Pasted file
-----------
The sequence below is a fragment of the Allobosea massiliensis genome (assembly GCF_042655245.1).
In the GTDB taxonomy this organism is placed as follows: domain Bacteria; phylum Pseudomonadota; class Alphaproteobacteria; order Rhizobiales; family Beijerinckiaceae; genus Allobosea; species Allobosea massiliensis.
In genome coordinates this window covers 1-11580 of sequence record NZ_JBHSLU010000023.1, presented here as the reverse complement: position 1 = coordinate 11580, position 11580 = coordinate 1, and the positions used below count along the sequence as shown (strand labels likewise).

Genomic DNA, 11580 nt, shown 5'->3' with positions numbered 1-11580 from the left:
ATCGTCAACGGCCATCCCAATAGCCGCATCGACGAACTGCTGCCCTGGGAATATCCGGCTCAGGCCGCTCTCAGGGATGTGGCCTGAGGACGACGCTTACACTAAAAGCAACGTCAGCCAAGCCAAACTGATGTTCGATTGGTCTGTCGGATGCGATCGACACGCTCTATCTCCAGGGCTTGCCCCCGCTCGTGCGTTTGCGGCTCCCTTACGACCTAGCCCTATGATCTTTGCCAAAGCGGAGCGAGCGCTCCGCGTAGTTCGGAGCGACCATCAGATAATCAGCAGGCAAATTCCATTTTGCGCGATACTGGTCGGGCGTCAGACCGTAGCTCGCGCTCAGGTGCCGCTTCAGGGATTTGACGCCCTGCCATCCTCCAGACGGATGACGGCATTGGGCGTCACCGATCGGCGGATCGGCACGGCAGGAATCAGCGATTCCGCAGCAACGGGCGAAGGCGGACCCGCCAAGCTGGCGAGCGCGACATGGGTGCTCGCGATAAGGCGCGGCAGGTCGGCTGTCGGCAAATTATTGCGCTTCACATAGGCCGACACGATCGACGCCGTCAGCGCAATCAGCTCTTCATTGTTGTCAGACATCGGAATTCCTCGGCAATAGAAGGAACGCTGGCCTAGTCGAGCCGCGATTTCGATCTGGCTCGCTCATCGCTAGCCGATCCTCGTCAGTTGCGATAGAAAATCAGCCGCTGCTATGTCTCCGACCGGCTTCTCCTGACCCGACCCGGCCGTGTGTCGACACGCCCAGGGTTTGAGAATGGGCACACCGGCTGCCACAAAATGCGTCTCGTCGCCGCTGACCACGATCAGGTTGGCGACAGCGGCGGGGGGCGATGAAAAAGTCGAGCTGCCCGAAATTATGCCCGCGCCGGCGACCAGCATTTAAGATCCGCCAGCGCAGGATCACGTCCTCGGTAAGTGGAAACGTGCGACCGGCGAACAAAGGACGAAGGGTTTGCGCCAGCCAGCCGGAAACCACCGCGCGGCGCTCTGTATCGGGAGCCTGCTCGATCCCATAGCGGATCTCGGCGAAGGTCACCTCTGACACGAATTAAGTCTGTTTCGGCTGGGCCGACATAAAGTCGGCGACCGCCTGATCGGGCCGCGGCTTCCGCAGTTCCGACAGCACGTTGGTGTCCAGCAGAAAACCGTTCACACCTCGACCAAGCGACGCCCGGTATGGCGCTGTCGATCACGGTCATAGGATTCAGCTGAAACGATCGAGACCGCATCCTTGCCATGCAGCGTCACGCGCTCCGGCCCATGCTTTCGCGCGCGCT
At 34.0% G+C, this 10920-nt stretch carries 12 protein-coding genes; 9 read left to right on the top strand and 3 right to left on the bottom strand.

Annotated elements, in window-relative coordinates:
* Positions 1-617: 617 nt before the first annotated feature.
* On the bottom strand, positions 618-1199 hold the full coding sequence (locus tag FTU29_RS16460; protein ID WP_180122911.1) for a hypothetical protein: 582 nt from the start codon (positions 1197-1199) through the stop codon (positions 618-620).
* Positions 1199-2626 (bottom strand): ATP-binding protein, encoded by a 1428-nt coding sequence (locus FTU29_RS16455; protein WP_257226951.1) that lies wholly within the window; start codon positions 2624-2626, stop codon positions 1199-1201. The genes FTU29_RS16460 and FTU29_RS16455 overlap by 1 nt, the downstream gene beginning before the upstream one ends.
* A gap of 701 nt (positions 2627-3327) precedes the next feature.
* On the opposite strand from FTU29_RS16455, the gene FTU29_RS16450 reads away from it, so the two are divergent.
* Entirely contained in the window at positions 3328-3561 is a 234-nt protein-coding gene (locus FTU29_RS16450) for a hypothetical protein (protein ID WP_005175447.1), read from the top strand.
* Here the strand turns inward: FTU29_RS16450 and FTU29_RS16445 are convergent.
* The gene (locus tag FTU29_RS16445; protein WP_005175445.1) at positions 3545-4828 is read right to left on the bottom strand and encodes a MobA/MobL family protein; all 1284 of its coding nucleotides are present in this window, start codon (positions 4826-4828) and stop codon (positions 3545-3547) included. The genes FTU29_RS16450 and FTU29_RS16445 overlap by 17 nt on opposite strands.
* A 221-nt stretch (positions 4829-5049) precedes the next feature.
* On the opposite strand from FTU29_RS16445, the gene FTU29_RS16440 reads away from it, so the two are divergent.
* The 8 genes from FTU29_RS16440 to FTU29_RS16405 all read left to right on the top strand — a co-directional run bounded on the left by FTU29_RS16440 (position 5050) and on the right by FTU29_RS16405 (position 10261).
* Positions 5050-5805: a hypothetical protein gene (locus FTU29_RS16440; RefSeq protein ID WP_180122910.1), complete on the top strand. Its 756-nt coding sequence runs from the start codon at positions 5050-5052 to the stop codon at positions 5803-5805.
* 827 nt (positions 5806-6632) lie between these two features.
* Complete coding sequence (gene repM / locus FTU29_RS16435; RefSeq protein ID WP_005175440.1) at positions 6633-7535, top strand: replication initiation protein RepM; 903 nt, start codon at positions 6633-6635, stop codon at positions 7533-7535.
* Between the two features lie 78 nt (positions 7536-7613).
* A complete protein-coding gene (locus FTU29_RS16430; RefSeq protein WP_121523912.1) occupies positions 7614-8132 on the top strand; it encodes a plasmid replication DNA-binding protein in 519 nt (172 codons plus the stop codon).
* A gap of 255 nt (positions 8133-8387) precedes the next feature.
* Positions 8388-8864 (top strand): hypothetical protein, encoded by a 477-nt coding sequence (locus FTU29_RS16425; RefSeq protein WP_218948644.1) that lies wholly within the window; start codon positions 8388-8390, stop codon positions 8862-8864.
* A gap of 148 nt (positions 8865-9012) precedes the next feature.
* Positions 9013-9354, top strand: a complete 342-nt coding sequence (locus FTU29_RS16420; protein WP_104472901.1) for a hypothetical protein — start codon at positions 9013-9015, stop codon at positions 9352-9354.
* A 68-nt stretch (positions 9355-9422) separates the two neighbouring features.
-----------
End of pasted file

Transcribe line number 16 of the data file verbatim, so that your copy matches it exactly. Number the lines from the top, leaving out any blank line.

* A 221-nt stretch (positions 4829-5049) precedes the next feature.